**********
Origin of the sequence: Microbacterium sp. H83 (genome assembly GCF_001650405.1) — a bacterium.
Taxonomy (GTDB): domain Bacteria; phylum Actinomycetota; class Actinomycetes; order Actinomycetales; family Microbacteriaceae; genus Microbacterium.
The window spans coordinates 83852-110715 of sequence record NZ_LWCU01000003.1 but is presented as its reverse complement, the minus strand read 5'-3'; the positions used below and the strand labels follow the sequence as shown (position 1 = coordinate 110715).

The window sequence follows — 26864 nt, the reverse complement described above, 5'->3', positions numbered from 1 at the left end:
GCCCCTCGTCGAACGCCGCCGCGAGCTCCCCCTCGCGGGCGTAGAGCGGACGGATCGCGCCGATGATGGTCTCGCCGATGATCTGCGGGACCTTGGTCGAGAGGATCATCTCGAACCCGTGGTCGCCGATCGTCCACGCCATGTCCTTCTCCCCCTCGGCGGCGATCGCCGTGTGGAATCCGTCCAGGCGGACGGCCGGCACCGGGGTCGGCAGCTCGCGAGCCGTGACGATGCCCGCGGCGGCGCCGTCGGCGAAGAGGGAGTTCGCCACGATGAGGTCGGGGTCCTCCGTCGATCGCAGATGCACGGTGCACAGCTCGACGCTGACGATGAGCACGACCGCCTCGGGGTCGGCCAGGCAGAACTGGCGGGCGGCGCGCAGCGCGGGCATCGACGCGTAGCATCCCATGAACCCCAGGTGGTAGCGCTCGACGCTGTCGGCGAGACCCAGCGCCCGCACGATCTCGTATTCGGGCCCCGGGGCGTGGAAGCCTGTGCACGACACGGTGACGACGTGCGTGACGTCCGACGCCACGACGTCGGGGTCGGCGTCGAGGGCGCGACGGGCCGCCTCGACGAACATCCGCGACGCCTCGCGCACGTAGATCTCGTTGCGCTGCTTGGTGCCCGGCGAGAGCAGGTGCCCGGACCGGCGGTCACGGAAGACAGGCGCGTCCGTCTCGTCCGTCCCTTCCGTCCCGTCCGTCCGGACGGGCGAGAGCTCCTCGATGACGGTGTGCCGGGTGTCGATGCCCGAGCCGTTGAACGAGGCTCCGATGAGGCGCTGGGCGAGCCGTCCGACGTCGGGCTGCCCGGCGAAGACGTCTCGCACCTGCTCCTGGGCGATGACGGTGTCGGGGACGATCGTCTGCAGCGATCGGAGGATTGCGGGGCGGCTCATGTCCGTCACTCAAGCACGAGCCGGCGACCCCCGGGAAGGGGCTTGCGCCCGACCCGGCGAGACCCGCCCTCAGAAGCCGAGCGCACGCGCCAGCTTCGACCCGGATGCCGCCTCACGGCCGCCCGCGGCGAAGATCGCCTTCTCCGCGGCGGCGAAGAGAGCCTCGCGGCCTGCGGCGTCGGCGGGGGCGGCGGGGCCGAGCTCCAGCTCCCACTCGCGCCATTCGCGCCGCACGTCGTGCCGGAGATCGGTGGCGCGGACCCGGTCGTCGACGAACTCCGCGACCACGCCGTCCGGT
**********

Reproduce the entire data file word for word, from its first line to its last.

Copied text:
Origin of the sequence: Microbacterium sp. H83 (genome assembly GCF_001650405.1) — a bacterium.
Taxonomy (GTDB): domain Bacteria; phylum Actinomycetota; class Actinomycetes; order Actinomycetales; family Microbacteriaceae; genus Microbacterium.
The window spans coordinates 83852-110715 of sequence record NZ_LWCU01000003.1 but is presented as its reverse complement, the minus strand read 5'-3'; the positions used below and the strand labels follow the sequence as shown (position 1 = coordinate 110715).

The window sequence follows — 26864 nt, the reverse complement described above, 5'->3', positions numbered from 1 at the left end:
GCCCCTCGTCGAACGCCGCCGCGAGCTCCCCCTCGCGGGCGTAGAGCGGACGGATCGCGCCGATGATGGTCTCGCCGATGATCTGCGGGACCTTGGTCGAGAGGATCATCTCGAACCCGTGGTCGCCGATCGTCCACGCCATGTCCTTCTCCCCCTCGGCGGCGATCGCCGTGTGGAATCCGTCCAGGCGGACGGCCGGCACCGGGGTCGGCAGCTCGCGAGCCGTGACGATGCCCGCGGCGGCGCCGTCGGCGAAGAGGGAGTTCGCCACGATGAGGTCGGGGTCCTCCGTCGATCGCAGATGCACGGTGCACAGCTCGACGCTGACGATGAGCACGACCGCCTCGGGGTCGGCCAGGCAGAACTGGCGGGCGGCGCGCAGCGCGGGCATCGACGCGTAGCATCCCATGAACCCCAGGTGGTAGCGCTCGACGCTGTCGGCGAGACCCAGCGCCCGCACGATCTCGTATTCGGGCCCCGGGGCGTGGAAGCCTGTGCACGACACGGTGACGACGTGCGTGACGTCCGACGCCACGACGTCGGGGTCGGCGTCGAGGGCGCGACGGGCCGCCTCGACGAACATCCGCGACGCCTCGCGCACGTAGATCTCGTTGCGCTGCTTGGTGCCCGGCGAGAGCAGGTGCCCGGACCGGCGGTCACGGAAGACAGGCGCGTCCGTCTCGTCCGTCCCTTCCGTCCCGTCCGTCCGGACGGGCGAGAGCTCCTCGATGACGGTGTGCCGGGTGTCGATGCCCGAGCCGTTGAACGAGGCTCCGATGAGGCGCTGGGCGAGCCGTCCGACGTCGGGCTGCCCGGCGAAGACGTCTCGCACCTGCTCCTGGGCGATGACGGTGTCGGGGACGATCGTCTGCAGCGATCGGAGGATTGCGGGGCGGCTCATGTCCGTCACTCAAGCACGAGCCGGCGACCCCCGGGAAGGGGCTTGCGCCCGACCCGGCGAGACCCGCCCTCAGAAGCCGAGCGCACGCGCCAGCTTCGACCCGGATGCCGCCTCACGGCCGCCCGCGGCGAAGATCGCCTTCTCCGCGGCGGCGAAGAGAGCCTCGCGGCCTGCGGCGTCGGCGGGGGCGGCGGGGCCGAGCTCCAGCTCCCACTCGCGCCATTCGCGCCGCACGTCGTGCCGGAGATCGGTGGCGCGGACCCGGTCGTCGACGAACTCCGCGACCACGCCGTCCGGT